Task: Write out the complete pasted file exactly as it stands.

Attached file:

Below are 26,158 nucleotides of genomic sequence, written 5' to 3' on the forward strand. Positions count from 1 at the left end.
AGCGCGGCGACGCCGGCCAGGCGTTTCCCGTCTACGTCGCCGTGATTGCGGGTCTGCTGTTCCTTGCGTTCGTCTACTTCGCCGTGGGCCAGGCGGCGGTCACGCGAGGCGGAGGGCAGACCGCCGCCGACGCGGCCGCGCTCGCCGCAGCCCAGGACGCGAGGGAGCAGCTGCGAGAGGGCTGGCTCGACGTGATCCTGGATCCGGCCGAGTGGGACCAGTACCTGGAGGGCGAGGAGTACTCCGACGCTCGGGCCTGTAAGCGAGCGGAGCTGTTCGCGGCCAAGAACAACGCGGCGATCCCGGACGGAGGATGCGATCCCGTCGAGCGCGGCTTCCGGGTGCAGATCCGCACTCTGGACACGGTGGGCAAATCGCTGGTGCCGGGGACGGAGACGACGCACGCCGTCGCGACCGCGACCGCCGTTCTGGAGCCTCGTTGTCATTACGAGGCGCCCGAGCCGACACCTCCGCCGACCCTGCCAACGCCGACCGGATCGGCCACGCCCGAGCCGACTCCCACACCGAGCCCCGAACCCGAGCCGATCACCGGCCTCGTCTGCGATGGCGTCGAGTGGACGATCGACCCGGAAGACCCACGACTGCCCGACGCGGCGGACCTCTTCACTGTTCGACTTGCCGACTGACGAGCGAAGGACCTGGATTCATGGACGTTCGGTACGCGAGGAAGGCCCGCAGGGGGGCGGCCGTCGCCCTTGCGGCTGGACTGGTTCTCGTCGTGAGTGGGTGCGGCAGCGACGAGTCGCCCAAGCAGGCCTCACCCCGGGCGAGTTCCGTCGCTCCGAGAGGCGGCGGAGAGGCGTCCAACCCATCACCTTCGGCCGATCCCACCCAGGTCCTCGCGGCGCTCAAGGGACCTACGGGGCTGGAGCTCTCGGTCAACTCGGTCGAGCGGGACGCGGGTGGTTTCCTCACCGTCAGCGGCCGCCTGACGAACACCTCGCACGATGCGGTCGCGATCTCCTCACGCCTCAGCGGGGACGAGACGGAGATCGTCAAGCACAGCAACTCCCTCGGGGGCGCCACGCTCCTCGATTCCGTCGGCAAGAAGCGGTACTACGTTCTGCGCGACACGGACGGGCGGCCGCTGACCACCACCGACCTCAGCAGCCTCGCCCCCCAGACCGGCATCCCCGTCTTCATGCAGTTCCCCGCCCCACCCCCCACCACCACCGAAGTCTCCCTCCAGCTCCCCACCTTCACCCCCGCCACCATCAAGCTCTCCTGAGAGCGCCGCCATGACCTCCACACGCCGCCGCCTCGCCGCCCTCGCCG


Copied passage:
Below are 26,158 nucleotides of genomic sequence, written 5' to 3' on the forward strand. Positions count from 1 at the left end.
AGCGCGGCGACGCCGGCCAGGCGTTTCCCGTCTACGTCGCCGTGATTGCGGGTCTGCTGTTCCTTGCGTTCGTCTACTTCGCCGTGGGCCAGGCGGCGGTCACGCGAGGCGGAGGGCAGACCGCCGCCGACGCGGCCGCGCTCGCCGCAGCCCAGGACGCGAGGGAGCAGCTGCGAGAGGGCTGGCTCGACGTGATCCTGGATCCGGCCGAGTGGGACCAGTACCTGGAGGGCGAGGAGTACTCCGACGCTCGGGCCTGTAAGCGAGCGGAGCTGTTCGCGGCCAAGAACAACGCGGCGATCCCGGACGGAGGATGCGATCCCGTCGAGCGCGGCTTCCGGGTGCAGATCCGCACTCTGGACACGGTGGGCAAATCGCTGGTGCCGGGGACGGAGACGACGCACGCCGTCGCGACCGCGACCGCCGTTCTGGAGCCTCGTTGTCATTACGAGGCGCCCGAGCCGACACCTCCGCCGACCCTGCCAACGCCGACCGGATCGGCCACGCCCGAGCCGACTCCCACACCGAGCCCCGAACCCGAGCCGATCACCGGCCTCGTCTGCGATGGCGTCGAGTGGACGATCGACCCGGAAGACCCACGACTGCCCGACGCGGCGGACCTCTTCACTGTTCGACTTGCCGACTGACGAGCGAAGGACCTGGATTCATGGACGTTCGGTACGCGAGGAAGGCCCGCAGGGGGGCGGCCGTCGCCCTTGCGGCTGGACTGGTTCTCGTCGTGAGTGGGTGCGGCAGCGACGAGTCGCCCAAGCAGGCCTCACCCCGGGCGAGTTCCGTCGCTCCGAGAGGCGGCGGAGAGGCGTCCAACCCATCACCTTCGGCCGATCCCACCCAGGTCCTCGCGGCGCTCAAGGGACCTACGGGGCTGGAGCTCTCGGTCAACTCGGTCGAGCGGGACGCGGGTGGTTTCCTCACCGTCAGCGGCCGCCTGACGAACACCTCGCACGATGCGGTCGCGATCTCCTCACGCCTCAGCGGGGACGAGACGGAGATCGTCAAGCACAGCAACTCCCTCGGGGGCGCCACGCTCCTCGATTCCGTCGGCAAGAAGCGGTACTACGTTCTGCGCGACACGGACGGGCGGCCGCTGACCACCACCGACCTCAGCAGCCTCGCCCCCCAGACCGGCATCCCCGTCTTCATGCAGTTCCCCGCCCCACCCCCCACCACCACCGAAGTCTCCCTCCAGCTCCCCACCTTCACCCCCGCCACCATCAAGCTCTCCTGAGAGCGCCGCCATGACCTCCACACGCCGCCGCCTCGCCGCCCTCGCCG